Besancon 1656 ducat

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photo courtesy Stack's
Besancon 1656 ducat rev Stacks 110-643.jpg
Franche Comte in 1648, from Putzger's Atlas
This specimen was lot 643 in Stack's "Vermuele, Ward & Mexico Maxico" sale (New York, January 2010), where it did not sell. The catalog description[1] noted,
"FRANCE. BESANÇON. City Coinage. 1 Ducat, 1656. Standing armored Charles V with sword and orb. Rv. Standard Imperial tablet-arabesque design, DVCATVS/ CIVIT/ BISVNT/ AD. LEG./ IMP./ 1656. Type Fr.78, which lists only 1641 and 1655, KM lists only 1655, both references call the unpriced denomination 'rare.' A handsome design recalling the Emperor's granting of the Mint right only if all coins struck would bear his portrait. Truly rare and intriguing, this coin is a fine subject for in-depth research. AU-55 (NGC)."
Altho today Besançon is part of France, being the chief city of the Franche-Comte, in 1656 it was part of the Holy Roman Empire. It was incorporated into France in 1678. French coins struck there bear the mintmark "CC".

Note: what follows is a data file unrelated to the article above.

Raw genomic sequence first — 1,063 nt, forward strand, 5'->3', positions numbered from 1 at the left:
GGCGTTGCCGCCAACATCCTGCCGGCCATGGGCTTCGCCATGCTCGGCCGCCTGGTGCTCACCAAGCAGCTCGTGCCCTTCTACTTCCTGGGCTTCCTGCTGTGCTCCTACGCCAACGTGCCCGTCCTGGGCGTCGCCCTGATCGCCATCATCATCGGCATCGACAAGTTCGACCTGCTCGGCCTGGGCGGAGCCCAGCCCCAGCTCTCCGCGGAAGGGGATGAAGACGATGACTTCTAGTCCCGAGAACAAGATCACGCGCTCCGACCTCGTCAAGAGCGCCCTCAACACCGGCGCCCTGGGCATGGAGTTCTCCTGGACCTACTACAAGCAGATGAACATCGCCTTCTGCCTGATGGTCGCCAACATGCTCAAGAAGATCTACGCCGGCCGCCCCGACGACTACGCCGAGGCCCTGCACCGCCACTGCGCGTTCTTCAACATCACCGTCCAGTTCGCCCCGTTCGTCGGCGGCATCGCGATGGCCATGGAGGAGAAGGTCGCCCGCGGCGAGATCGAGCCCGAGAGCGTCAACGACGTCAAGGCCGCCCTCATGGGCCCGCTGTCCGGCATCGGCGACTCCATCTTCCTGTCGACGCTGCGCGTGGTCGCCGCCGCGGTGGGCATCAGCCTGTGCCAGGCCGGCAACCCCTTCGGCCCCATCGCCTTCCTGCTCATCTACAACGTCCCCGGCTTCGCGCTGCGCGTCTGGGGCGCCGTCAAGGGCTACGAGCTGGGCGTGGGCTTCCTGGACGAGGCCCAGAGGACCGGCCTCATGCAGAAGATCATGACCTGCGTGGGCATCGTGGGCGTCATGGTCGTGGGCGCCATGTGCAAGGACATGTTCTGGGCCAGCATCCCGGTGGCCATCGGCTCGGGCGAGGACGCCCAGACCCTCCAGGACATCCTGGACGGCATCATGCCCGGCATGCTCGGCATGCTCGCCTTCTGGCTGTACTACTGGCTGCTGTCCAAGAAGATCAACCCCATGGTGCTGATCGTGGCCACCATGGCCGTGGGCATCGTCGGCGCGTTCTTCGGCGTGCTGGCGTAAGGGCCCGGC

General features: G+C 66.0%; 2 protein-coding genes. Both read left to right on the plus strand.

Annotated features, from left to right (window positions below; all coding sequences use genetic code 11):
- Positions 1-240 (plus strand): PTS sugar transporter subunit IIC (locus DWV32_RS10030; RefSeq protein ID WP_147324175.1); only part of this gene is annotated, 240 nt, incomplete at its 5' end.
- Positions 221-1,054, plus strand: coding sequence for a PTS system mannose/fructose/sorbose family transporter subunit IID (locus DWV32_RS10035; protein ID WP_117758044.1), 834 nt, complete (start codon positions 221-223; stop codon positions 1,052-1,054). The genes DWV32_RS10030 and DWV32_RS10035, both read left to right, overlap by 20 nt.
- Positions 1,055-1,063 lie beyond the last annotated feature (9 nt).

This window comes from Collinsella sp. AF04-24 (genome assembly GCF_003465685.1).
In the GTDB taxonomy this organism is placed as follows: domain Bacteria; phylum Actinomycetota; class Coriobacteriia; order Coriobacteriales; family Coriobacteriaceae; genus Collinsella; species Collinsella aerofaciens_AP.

Recorded mintage: unknown.

Specification: 3.5 g, .986 fine gold, .110 troy oz AGW.

Catalog reference: Fr-78, KM 78.

Source:

  • Friedberg, Arthur L. and Ira S. Friedberg, Gold Coins of the World, From Ancient Times to the Present, 7th ed., Clifton, NJ: Coin and Currency Institute, 2003.
  • [1]Kraljevich, John, and Frank Van Valen, The Vermuele, Ward & Mexico Maxico Collections, New York: Stack's, 2009.
  • Cuhaj, George S., and Thomas Michael, Standard Catalog of World Coins, 1601-1700, 6th ed., Iola, WI: Krause Publications, 2014.

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